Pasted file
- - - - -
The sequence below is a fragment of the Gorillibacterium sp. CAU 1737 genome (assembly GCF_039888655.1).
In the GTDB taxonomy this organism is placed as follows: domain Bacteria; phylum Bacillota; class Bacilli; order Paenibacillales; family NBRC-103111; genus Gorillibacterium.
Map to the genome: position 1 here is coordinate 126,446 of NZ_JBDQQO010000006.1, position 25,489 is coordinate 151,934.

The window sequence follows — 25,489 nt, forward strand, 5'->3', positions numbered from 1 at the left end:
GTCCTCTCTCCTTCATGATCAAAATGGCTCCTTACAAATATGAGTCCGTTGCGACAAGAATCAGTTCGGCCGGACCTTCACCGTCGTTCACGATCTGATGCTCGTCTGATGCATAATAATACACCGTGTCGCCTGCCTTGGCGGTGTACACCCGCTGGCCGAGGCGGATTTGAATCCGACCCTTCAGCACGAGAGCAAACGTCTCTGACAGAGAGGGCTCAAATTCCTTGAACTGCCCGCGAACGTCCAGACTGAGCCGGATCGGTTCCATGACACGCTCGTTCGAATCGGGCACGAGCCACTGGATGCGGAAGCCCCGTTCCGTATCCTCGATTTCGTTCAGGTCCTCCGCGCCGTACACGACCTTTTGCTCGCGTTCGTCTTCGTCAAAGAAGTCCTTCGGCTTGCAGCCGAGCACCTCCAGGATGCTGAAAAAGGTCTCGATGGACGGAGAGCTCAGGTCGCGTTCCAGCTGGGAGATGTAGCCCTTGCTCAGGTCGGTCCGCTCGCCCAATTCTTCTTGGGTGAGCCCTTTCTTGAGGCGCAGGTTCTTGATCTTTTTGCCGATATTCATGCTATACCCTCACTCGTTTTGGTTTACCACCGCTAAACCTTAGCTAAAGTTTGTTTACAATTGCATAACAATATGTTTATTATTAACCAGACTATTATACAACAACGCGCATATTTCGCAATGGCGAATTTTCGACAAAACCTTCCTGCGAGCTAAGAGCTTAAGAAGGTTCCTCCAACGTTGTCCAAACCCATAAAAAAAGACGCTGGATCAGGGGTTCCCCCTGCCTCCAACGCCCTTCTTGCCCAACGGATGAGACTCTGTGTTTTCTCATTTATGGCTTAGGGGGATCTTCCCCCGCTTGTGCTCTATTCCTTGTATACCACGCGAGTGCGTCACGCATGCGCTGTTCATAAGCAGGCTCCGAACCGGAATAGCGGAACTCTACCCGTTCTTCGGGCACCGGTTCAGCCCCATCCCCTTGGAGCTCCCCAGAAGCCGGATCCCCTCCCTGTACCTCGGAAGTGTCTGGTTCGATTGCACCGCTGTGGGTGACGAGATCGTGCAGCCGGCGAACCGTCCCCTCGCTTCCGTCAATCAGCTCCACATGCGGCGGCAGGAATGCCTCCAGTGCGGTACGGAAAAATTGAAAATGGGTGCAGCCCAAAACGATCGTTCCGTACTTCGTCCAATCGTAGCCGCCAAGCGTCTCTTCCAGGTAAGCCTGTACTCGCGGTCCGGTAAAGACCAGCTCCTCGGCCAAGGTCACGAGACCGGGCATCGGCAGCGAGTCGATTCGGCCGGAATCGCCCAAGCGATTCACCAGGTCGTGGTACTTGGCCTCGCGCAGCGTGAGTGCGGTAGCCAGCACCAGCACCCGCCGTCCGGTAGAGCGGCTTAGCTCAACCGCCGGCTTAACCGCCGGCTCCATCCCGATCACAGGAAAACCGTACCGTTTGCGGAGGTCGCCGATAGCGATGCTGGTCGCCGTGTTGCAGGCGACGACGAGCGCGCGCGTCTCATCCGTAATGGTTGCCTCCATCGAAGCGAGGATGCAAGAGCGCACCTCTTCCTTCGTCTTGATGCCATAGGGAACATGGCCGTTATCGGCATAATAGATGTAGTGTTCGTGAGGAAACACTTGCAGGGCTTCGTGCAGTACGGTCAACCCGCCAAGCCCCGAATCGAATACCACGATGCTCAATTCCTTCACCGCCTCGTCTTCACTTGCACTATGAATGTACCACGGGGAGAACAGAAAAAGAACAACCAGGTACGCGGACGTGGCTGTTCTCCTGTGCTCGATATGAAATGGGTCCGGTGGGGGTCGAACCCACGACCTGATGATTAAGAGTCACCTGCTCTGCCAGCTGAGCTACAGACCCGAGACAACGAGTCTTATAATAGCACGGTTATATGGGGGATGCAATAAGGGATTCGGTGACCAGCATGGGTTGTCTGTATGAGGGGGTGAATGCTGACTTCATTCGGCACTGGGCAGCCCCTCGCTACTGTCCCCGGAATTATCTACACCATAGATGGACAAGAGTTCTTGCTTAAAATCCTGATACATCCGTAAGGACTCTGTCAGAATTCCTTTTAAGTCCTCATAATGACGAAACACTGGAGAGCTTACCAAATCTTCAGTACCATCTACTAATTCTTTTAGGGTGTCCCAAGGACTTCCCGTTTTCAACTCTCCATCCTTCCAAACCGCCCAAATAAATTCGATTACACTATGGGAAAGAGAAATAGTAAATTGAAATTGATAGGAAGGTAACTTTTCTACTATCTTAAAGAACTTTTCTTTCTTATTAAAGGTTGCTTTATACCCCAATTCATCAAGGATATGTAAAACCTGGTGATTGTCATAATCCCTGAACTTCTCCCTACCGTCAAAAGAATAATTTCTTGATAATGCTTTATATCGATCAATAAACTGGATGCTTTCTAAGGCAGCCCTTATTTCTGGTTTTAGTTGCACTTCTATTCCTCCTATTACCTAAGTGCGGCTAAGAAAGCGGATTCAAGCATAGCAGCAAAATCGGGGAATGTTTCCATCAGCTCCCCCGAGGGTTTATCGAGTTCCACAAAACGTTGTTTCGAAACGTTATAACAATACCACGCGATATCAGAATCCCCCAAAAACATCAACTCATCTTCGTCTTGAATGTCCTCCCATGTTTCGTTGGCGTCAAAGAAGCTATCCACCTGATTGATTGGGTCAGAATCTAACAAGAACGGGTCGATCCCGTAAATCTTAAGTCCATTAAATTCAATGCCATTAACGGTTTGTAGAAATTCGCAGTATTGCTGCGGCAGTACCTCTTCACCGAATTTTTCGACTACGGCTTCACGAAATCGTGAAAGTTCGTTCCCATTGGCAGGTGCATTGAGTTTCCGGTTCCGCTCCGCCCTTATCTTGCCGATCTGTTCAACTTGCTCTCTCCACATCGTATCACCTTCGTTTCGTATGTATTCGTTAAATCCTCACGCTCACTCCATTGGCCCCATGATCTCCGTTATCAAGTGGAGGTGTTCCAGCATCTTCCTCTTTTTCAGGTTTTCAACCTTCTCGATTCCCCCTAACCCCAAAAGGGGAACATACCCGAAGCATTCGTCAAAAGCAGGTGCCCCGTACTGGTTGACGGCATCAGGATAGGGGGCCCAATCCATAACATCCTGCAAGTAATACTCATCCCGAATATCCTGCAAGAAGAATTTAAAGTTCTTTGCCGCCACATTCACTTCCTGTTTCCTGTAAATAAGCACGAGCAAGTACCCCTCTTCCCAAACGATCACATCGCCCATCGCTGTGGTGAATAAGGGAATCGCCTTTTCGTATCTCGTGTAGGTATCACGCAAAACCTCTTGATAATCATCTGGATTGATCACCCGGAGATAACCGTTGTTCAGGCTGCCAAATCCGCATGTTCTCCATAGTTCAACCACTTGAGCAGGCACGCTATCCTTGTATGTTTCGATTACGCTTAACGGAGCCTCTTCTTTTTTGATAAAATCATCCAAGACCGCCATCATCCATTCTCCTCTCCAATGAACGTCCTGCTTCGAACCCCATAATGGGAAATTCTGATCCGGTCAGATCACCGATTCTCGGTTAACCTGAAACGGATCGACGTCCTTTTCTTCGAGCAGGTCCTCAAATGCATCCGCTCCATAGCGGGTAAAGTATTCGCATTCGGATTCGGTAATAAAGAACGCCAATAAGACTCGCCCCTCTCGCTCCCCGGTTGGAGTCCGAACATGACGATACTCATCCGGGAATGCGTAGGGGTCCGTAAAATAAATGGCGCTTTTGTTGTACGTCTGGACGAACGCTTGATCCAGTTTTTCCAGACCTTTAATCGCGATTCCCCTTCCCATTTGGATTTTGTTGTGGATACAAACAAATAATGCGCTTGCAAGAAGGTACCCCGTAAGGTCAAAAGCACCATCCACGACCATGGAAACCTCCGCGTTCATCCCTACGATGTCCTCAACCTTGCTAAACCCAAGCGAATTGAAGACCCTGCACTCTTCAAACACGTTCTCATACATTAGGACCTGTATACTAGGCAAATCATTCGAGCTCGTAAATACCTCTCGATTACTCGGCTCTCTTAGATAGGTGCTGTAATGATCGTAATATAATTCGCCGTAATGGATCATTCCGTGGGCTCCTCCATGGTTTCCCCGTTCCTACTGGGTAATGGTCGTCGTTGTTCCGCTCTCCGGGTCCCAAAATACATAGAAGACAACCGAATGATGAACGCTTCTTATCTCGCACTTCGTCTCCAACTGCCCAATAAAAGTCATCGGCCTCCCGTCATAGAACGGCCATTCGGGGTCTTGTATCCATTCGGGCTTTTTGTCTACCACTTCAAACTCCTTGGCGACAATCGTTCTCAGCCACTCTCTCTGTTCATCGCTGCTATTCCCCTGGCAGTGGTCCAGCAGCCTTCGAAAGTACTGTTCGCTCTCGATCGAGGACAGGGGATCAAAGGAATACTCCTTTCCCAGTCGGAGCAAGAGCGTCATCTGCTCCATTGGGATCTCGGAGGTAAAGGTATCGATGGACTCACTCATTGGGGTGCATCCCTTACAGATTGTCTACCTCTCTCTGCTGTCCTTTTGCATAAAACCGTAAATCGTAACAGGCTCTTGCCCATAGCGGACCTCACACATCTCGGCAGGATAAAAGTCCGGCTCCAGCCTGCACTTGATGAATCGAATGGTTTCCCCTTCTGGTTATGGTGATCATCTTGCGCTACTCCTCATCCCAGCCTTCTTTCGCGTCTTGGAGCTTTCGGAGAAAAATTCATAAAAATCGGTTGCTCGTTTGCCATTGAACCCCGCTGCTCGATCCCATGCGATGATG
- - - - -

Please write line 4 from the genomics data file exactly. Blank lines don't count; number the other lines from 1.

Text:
The window sequence follows — 25,489 nt, forward strand, 5'->3', positions numbered from 1 at the left end: